I’ve been waiting to be able to post some of my board revision work on the show. Due to respecting the NDA (Non-Disclosure Agreement) I originally signed, I was unable to post any of this work until the season came out and I got clearance to post some of it. Which I just received today! I am very happy to be able to finally post this work!
I’m only posting a few scenes here up front. There’s a lot more of them to see over in the Storyboard Revision Portfolio on the Galleries side of my site here.
My board revision work kind of has an unintentional “tell.” You can usually spot it by the “non-photo” blue underdrawing (unless the director chose to remove it). I figure having that there doesn’t hurt, because it shows the animators what the thought process was behind the drawing, and that maybe it might even make for better animation.
I was the first revisionist hired on Harvey Girls, and I got to do a lot of fun, goofy, creative stuff. Despite some of the bumps in the road along the way (every show has them), it was a privilege to be a part of this series. I got to work alongside a whole bunch of real talented and creative folk…some of whom I had worked with on a previous series, others who I met for the first time on this show.
Much love and respect always, to Brendan, Aliki and all my fellow Harvey Kids on the crew! I’m proud of the work we did (and glad I can finally post some of mine)!
Here’s installment #4, of my countdown/celebration of the return of Harvey Girls Forever! to Netflix, this Friday May 10th!
Today’s Post-It drawings are a pencil drawing of the Bow, and Tiny dressed up as Frankenstein.
Unlike the other drawings I’ve been posting, this drawing of the Bow seemed like it should stay in pencil. It seemed to give it a bit of the feeling of an engraving somehow, or an Edward Gorey drawing.
And Tiny, always wanting to be taller, is of course wearing a Frankenstein costume. Specifically, it’s based on Dick Briefer’s comedic take that he did for a bit back in the Golden Age of comics. I didn’t mess up the drawing on the mask; that’s how he drew the nose, way up high like that! I kind of talked a bit about Briefer’s Frankenstein here.
That’s it for these Post-It drawings. If things go according to plan, I should be able to post some of my board revision work from Harvey Girls Forever! tomorrow at some point.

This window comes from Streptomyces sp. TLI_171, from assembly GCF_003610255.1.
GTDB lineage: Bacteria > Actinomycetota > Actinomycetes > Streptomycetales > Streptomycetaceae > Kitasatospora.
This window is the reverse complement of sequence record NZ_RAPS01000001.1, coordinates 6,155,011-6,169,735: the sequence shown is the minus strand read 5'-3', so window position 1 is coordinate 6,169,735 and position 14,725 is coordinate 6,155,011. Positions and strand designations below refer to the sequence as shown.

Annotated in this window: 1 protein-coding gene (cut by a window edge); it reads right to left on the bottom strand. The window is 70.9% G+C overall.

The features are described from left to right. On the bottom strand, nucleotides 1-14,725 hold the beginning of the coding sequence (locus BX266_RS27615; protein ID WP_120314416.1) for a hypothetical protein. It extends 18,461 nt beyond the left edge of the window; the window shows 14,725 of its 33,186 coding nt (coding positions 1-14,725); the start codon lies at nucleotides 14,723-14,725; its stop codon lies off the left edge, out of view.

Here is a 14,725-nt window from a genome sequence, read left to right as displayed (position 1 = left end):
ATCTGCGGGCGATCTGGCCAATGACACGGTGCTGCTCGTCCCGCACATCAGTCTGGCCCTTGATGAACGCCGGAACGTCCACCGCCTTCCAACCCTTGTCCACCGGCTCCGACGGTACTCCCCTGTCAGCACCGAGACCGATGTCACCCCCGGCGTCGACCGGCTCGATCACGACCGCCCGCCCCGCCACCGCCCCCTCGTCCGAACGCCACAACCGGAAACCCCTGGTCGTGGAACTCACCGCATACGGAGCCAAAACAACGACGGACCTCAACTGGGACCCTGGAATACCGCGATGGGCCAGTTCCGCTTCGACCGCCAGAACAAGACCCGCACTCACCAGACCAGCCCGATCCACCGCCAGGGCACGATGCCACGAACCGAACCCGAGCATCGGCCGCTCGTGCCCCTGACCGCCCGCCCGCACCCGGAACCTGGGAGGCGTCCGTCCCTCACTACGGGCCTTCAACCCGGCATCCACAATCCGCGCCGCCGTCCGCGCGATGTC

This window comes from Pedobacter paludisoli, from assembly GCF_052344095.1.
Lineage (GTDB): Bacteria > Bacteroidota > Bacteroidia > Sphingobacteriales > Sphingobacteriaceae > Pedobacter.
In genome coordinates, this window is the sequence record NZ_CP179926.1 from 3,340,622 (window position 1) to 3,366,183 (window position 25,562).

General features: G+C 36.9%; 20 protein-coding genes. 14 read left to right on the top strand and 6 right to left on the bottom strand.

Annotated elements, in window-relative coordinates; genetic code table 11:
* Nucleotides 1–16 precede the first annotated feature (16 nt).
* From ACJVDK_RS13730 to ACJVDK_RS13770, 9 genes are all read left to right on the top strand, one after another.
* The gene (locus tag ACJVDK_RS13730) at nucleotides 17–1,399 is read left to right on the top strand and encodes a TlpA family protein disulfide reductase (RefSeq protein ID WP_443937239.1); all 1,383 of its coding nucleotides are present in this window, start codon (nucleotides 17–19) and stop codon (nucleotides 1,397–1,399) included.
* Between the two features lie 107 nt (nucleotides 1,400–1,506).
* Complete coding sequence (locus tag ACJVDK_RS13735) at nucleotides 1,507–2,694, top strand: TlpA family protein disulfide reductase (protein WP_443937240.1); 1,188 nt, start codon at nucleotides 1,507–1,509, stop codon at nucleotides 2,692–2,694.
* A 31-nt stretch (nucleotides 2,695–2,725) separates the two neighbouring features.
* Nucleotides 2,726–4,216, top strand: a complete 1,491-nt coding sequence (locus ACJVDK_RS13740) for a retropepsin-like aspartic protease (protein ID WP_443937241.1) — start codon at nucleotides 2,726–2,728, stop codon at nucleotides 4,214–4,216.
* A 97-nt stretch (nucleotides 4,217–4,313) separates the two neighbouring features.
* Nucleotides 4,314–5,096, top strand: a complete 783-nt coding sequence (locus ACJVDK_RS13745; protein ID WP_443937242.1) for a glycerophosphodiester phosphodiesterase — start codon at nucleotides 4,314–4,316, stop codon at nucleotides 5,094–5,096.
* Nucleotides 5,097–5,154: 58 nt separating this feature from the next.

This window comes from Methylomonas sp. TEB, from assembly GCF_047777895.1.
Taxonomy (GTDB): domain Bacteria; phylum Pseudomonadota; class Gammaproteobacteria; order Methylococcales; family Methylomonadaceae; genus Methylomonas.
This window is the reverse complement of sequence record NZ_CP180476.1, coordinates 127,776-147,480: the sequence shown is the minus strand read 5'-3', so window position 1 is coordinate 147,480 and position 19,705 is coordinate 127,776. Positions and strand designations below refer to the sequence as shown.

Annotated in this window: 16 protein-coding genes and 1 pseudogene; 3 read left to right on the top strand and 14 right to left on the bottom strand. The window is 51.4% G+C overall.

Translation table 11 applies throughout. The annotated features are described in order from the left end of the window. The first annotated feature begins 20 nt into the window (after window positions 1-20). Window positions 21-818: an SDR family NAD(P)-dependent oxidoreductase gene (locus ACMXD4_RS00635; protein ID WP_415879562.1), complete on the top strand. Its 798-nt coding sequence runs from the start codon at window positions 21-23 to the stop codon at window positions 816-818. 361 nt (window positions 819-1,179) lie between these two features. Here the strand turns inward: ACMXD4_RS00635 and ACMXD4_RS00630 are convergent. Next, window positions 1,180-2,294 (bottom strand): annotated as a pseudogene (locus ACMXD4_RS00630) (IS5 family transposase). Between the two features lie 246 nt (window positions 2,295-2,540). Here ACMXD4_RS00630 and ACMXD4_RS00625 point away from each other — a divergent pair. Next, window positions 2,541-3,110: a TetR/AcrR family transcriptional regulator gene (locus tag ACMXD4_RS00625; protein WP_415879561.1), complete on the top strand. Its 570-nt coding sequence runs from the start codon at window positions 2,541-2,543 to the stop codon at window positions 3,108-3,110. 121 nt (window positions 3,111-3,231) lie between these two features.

Welcome back to our countdown/celebration! Harvey Girls Forever! starts a new season this Friday, May 10th, on Netflix! I’ve been putting up Post-It drawings I did during breaks, while I was on the show.
Two for you today! Audrey as Furiosa, and Tiny as Shaft.
Audrey was always fun to draw on the show. It took me no time at all to figure out who she was: that kid who was totally impulsive and energetic, fun to be around…and probably would get you into some trouble. But you’d sure have fun while doing it!
And Tiny was a lot of fun too, for different reasons. He was the kid who was a little smaller than everyone else, and couldn’t wait to be big. Despite his size though, he already had a big heart. Seemed like fun to have him cosplaying as Shaft (though most likely his parents wouldn’t have let him see that movie yet).
Welcome back to my little countdown/celebration of the return of Harvey Girls Forever!, returning to Netflix this Friday, May 10th!
Here’s another Post-It drawing, done during a break on the show. As I mentioned yesterday, Post-It drawings like this are a fun way of taking ideas that lodge themselves in your brain and clearing them out by getting them on paper.
This time it’s the Bow! The Bow was always something of a crew favorite. I guess it was something to do with the fact she’s the type of person who marches to her own beat, and doesn’t care what anyone else thinks.
Regular visitors to my site might recall that I’ve done a play on the OBEY stickers before, but the Bow sort of seemed to loan herself to this too.